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This Train Conductor Had Her Career Derailed By Her Steamy Instagram Pics

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What you post on social media may have lasting implications. The internet rarely forgets anything. One Canadian train conductor was fired becasue pictures she was posting to Instagram were getting a lot of attention. And it is easy to see why. Stephanie Katelnikoff doesn’t fit the mold of the average train conductor.

Canada’s CP Rail didn’t appreciate the extra attention. The CBC reports that Katelnikoff was canned back in November after her employer determined she was “violating CP Rail’s code of ethics and its internet and email policy.”

Photographer Samantha Thompson

A post shared by Stephanie Katelnikoff (@missdemeanour.xo) on

The pictures are one thing, but Katelnikoff has also said negative things about CP Rail. “I think it was a 50/50 split between the two,” She told the CBC.

“When I got dismissed, they blanketed everything together and said I was being dismissed for my inappropriate social media content. So I’m not sure what of my content they’ve deemed appropriate and inappropriate,” she said.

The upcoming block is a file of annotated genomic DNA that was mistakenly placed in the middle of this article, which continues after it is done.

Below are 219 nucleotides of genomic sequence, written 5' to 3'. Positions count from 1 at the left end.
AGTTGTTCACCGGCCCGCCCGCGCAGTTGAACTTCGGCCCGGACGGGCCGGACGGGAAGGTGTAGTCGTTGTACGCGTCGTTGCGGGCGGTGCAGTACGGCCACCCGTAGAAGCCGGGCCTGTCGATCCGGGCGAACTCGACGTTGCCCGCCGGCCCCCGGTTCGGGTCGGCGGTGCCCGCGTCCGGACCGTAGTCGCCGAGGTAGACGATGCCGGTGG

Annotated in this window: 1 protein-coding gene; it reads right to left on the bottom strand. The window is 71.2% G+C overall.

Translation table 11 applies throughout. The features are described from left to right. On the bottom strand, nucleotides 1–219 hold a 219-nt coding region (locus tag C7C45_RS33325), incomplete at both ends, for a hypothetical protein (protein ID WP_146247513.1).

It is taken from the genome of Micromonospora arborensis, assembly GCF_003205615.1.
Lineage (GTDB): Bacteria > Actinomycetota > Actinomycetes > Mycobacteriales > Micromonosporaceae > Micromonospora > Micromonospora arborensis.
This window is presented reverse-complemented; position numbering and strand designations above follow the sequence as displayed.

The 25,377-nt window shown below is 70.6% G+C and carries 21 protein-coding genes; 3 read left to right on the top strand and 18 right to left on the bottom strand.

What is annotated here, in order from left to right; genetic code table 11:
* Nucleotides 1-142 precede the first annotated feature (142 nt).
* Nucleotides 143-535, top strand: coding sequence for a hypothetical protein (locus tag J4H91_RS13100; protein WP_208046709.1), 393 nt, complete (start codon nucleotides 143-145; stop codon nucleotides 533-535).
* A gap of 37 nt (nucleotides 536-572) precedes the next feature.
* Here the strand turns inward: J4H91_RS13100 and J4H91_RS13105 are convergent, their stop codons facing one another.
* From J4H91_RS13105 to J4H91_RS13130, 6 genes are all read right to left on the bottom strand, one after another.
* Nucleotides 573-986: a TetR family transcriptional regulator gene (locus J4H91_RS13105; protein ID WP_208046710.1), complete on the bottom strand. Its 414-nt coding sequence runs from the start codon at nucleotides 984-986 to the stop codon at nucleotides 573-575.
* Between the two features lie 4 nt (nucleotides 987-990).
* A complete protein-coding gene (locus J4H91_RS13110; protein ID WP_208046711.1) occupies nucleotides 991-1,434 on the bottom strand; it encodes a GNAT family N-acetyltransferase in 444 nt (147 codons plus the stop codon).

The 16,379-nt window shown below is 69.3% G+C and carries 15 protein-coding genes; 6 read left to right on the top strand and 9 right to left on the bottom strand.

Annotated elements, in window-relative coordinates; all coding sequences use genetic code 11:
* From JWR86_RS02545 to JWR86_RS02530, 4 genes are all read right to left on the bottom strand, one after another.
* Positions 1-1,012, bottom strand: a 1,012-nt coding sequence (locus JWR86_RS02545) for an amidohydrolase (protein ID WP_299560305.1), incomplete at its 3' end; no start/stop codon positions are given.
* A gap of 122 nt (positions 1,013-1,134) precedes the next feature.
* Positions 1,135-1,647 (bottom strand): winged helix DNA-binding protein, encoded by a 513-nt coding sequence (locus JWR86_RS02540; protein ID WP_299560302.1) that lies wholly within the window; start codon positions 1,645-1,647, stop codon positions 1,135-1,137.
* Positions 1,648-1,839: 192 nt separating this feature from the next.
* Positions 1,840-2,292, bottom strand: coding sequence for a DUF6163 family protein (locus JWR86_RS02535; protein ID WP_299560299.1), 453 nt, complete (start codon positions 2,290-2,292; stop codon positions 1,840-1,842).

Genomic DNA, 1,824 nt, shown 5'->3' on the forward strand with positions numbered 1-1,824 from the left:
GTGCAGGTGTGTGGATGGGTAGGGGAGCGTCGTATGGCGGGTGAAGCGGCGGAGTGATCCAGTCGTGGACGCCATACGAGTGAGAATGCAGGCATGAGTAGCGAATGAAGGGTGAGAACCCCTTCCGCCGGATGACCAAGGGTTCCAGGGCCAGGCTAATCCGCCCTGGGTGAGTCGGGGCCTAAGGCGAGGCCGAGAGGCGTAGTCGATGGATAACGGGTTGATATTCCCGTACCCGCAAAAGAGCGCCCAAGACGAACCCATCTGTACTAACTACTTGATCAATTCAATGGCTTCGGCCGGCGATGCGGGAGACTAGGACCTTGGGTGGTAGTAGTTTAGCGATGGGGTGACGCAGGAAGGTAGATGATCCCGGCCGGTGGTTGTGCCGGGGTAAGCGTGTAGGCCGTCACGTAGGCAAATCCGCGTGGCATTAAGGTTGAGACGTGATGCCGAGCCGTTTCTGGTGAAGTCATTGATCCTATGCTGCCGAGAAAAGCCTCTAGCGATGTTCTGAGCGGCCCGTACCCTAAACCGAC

“The investigative officer called my social media content graphic.”

Part of the controversy may be that she posed for photos on the railroad tracks. “It’s dangerous and I don’t recommend anyone does it,” she said. But CP included many photos in their case against her.

“I was surprised that in the investigative material, CP choose to produce the racy photographs,” Drew Jarisz, an Edmonton-based employment lawyer, told the CBC.

😳 📷 Donn Horbach

A post shared by Stephanie Katelnikoff (@missdemeanour.xo) on

“I think it probably hurts their case to substantiate a for-cause allegation, because to me now, in addition to reprimanding her for making derogatory remarks, let’s call them, about the company, it seems as if they are trying to impose their own moral standard and that’s too far for the company to go,” he said.

“I find it very difficult in this case to see how these racy images could impact the ability of CP to carry on business,” said Jarisz.

As for Katelnikoff, she’s hoping arbitration will allow her to return to work. “The work itself is amazing. It’s my favorite job I’ve ever had.”

Katelnikoff isn’t new to train-related controversies, either. On her second trip as a conductor, her train derailed. “I wasn’t thinking,” she told the CBC at the time.

“I was in utter shock. Totally ill-prepared to find something like that. It put me in a bit of a panic because it was only my second trip and I was already just anxious to be on the train by myself, let alone deal with a derailment.”